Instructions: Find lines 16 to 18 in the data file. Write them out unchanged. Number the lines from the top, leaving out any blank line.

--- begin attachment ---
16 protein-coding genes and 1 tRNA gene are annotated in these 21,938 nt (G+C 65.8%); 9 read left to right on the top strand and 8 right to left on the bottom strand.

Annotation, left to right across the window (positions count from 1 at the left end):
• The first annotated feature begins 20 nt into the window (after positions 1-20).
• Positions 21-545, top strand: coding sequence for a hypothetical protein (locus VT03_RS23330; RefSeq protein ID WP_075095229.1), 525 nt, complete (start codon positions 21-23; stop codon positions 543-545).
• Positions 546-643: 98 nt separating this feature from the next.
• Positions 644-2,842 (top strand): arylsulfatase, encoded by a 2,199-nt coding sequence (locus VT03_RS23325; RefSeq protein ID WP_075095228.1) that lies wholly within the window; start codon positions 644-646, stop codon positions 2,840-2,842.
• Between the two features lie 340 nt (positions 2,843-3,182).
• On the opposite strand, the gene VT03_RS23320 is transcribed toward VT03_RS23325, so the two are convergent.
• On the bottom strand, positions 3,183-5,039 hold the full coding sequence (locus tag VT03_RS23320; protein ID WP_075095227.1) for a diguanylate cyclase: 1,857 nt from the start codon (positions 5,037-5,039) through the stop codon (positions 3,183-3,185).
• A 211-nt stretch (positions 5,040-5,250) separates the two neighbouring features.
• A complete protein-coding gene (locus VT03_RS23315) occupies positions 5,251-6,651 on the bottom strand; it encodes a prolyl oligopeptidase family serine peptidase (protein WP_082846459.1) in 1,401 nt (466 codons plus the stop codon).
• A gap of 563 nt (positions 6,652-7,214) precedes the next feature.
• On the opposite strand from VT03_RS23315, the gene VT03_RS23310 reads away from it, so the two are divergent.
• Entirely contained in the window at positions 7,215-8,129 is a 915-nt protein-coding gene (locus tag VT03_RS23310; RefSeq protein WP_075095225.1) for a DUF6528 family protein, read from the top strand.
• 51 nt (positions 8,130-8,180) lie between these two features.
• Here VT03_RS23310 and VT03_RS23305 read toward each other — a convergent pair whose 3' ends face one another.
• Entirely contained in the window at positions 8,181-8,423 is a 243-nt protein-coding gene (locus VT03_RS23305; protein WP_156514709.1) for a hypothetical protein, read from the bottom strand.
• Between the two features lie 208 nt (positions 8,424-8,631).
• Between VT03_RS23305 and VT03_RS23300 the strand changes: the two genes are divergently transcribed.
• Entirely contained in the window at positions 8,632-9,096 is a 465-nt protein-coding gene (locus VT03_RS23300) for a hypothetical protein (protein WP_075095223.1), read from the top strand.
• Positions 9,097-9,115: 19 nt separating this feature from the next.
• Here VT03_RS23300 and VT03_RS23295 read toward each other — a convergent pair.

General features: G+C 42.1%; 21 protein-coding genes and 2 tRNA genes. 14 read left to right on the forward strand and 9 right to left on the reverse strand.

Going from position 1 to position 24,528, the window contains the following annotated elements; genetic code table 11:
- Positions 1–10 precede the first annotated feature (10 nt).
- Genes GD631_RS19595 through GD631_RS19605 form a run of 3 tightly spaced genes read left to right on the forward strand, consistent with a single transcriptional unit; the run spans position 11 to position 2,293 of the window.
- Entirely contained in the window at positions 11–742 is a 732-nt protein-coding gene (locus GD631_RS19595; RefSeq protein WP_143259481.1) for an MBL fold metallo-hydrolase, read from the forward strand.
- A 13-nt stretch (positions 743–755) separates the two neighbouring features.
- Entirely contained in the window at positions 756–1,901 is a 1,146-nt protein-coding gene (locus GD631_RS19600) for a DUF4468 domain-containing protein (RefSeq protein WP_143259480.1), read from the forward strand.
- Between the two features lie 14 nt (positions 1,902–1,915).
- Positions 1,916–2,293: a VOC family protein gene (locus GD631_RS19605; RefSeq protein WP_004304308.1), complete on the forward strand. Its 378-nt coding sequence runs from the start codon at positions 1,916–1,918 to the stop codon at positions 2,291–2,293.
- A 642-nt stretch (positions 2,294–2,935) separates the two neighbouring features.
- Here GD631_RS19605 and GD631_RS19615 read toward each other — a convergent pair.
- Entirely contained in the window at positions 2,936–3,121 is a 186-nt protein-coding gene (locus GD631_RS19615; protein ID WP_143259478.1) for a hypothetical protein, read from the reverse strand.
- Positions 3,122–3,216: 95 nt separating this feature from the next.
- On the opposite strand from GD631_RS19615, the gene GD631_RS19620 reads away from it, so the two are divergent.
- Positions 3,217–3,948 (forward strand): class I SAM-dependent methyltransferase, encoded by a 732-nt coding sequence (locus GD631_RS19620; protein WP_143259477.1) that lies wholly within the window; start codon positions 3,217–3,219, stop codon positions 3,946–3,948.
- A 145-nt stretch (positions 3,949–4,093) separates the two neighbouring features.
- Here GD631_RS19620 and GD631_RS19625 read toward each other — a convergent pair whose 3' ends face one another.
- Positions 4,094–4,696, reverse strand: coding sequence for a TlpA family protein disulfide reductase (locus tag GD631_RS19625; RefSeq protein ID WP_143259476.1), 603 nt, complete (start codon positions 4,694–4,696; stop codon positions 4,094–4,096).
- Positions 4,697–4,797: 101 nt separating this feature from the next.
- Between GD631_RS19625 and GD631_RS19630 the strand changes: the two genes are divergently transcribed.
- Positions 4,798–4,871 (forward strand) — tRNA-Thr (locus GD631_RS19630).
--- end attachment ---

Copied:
• Here VT03_RS23310 and VT03_RS23305 read toward each other — a convergent pair whose 3' ends face one another.
• Entirely contained in the window at positions 8,181-8,423 is a 243-nt protein-coding gene (locus VT03_RS23305; protein WP_156514709.1) for a hypothetical protein, read from the bottom strand.
• Between the two features lie 208 nt (positions 8,424-8,631).